ABSTRACT: Higher levels of serum phosphorus and calcium are associated with increased haemodialysis (HD) patient mortality. Both of these factors act synergistically to promote vascular smooth muscle differentiation to an osteoblast-like phenotype and subsequent vascular calcification. The aim of this study was to investigate the influence of interdialytic interval on serum levels, as well as the influence of oral calcium-based phosphate binder load on the magnitude of the observed differences.
We studied 100 patients undergoing HD three times per week, over a 2 week period. Haemoglobin, albumin, calcium and phosphate were measured pre-dialysis before each HD session. Oral phosphate binder usage was recorded. All patients were treated with dialysate containing 1.25 mEq/l calcium.
Both mean serum phosphate and calcium were higher after the long interdialytic interval (1.59+/-0.05 vs 1.45+/-0.04 mmol/l, P = 0.0005, and 2.46+/-0.03 vs 2.4+/-0.02 mmol/l, P = 0.001, for serum phosphate and uncorrected calcium, respectively). There were no significant differences in haemoglobin or serum albumin, indicating that variable dilution from an increased hydration status in the long interdialytic interval was unlikely to contribute to these observed differences. A total of 74 patients were treated with calcium-containing binders and 26 patients with sevelamer. Patients on sevelamer did not exhibit the observed cyclical increase in serum calcium seen in patients on calcium-containing binders (mean difference in serum calcium 0.09+/-0.01 mmol/l in the calcium-treated group vs 0.01+/-0.01 mmol/l in the sevelamer-treated patients, P = 0.0004). The increase in serum calcium after the long interval as compared with the short interval was proportional to the daily amount of the oral calcium-containing binder load ingested (r = 0.63, P<0.0001).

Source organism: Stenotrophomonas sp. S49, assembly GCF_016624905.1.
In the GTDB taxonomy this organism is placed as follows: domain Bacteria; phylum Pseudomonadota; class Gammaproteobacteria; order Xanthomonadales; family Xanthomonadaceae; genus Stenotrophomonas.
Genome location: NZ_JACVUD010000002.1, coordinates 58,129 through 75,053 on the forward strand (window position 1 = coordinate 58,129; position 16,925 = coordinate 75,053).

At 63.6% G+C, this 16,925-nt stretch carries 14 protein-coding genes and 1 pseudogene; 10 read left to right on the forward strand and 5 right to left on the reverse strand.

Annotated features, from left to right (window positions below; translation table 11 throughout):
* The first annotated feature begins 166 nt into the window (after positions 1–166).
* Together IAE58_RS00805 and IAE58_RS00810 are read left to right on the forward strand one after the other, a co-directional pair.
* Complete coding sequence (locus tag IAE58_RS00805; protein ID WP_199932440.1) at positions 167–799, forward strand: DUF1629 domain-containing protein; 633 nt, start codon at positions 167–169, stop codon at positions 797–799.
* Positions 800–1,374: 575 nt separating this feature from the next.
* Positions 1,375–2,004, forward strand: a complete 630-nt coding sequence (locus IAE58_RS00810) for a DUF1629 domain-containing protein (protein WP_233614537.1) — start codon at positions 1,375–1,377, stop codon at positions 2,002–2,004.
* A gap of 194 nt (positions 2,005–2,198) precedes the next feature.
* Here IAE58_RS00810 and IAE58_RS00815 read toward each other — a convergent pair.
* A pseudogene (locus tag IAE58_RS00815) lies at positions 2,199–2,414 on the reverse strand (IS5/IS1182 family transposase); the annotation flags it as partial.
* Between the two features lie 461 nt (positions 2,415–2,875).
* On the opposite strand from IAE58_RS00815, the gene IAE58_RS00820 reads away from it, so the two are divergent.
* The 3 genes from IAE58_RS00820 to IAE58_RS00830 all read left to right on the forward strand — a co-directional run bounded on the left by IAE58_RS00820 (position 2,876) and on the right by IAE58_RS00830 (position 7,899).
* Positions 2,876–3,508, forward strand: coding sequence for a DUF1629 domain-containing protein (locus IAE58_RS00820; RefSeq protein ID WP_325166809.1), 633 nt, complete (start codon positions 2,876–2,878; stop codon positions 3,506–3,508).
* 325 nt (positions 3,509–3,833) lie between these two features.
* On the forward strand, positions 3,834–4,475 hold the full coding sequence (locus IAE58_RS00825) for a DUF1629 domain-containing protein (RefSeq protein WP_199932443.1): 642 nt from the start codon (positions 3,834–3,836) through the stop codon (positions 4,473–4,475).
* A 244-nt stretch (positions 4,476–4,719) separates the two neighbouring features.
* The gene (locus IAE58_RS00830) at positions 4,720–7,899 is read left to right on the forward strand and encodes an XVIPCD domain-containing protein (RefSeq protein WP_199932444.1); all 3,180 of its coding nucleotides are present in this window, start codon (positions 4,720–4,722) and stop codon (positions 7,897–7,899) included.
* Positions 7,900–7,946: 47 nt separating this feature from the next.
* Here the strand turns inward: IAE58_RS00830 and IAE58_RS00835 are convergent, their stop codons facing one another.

Cyclical differences in interdialytic interval and overall exposure to both dietary phosphate and oral calcium load influence serum levels. This may have consequences for registry reporting, therapy modulation and potentially the pathogenesis of accelerated vascular calcification seen in HD patients.
Nephrology Dialysis Transplantation 08/2005; 20(8):1643-6. · 3.40 Impact Factor